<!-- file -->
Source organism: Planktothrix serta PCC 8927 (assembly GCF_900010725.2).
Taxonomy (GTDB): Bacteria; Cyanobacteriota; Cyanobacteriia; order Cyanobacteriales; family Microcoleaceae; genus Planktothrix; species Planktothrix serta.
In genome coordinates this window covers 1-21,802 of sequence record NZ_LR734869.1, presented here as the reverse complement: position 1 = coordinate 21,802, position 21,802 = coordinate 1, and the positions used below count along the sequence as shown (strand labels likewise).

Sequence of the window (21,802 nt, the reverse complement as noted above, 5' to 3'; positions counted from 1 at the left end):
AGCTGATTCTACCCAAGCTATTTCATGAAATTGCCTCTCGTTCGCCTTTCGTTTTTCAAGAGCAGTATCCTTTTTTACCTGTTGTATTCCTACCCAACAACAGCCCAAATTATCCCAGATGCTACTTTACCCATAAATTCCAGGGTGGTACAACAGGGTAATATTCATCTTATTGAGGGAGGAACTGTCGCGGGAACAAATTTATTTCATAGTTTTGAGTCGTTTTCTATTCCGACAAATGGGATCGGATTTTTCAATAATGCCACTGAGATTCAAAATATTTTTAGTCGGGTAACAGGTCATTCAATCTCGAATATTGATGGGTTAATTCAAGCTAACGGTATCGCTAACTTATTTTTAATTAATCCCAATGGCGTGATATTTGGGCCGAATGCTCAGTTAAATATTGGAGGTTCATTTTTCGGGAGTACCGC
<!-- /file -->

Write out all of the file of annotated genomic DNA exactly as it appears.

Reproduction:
Source organism: Planktothrix serta PCC 8927 (assembly GCF_900010725.2).
Taxonomy (GTDB): Bacteria; Cyanobacteriota; Cyanobacteriia; order Cyanobacteriales; family Microcoleaceae; genus Planktothrix; species Planktothrix serta.
In genome coordinates this window covers 1-21,802 of sequence record NZ_LR734869.1, presented here as the reverse complement: position 1 = coordinate 21,802, position 21,802 = coordinate 1, and the positions used below count along the sequence as shown (strand labels likewise).

Sequence of the window (21,802 nt, the reverse complement as noted above, 5' to 3'; positions counted from 1 at the left end):
AGCTGATTCTACCCAAGCTATTTCATGAAATTGCCTCTCGTTCGCCTTTCGTTTTTCAAGAGCAGTATCCTTTTTTACCTGTTGTATTCCTACCCAACAACAGCCCAAATTATCCCAGATGCTACTTTACCCATAAATTCCAGGGTGGTACAACAGGGTAATATTCATCTTATTGAGGGAGGAACTGTCGCGGGAACAAATTTATTTCATAGTTTTGAGTCGTTTTCTATTCCGACAAATGGGATCGGATTTTTCAATAATGCCACTGAGATTCAAAATATTTTTAGTCGGGTAACAGGTCATTCAATCTCGAATATTGATGGGTTAATTCAAGCTAACGGTATCGCTAACTTATTTTTAATTAATCCCAATGGCGTGATATTTGGGCCGAATGCTCAGTTAAATATTGGAGGTTCATTTTTCGGGAGTACCGC